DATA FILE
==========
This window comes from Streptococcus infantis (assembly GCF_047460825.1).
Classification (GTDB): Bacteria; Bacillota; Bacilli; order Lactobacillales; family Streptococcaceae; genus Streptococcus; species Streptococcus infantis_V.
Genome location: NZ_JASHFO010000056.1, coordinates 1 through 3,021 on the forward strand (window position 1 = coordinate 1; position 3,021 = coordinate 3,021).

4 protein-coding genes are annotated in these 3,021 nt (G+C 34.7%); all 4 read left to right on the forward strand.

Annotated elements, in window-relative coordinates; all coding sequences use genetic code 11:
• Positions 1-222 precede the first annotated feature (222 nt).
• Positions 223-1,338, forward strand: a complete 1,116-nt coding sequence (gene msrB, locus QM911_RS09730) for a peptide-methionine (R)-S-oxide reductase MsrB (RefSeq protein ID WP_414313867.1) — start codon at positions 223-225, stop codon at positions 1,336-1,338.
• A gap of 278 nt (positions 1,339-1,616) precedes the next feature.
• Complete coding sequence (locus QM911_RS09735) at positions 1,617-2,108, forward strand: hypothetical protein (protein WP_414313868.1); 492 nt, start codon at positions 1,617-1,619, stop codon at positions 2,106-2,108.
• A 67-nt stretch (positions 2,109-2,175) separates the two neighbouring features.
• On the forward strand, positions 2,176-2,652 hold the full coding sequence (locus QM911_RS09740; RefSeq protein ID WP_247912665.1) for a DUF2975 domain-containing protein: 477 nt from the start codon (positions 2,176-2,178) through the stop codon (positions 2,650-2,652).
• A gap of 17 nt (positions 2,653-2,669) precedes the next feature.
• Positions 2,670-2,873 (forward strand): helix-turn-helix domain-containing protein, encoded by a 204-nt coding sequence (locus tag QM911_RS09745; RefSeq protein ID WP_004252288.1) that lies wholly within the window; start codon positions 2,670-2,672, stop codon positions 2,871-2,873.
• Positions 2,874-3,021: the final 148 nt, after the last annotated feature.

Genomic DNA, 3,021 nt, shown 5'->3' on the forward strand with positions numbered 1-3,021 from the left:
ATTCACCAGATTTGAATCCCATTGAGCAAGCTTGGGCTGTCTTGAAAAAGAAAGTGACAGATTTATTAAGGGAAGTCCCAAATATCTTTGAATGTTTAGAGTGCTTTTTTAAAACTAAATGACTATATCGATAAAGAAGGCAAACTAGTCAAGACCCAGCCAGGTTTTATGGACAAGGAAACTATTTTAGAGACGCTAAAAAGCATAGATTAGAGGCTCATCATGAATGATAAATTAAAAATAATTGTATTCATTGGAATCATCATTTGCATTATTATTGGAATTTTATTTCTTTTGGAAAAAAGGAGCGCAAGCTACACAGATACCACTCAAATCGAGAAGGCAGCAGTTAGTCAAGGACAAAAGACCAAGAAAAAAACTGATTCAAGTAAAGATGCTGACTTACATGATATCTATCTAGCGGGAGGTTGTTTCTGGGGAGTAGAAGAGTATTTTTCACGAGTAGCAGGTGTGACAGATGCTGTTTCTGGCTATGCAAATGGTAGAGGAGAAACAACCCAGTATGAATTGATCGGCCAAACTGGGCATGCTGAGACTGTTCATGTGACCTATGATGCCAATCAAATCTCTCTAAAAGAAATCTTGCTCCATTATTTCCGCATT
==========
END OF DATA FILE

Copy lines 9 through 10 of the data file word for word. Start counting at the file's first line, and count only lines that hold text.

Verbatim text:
• Complete coding sequence (locus QM911_RS09735) at positions 1,617-2,108, forward strand: hypothetical protein (protein WP_414313868.1); 492 nt, start codon at positions 1,617-1,619, stop codon at positions 2,106-2,108.
• A 67-nt stretch (positions 2,109-2,175) separates the two neighbouring features.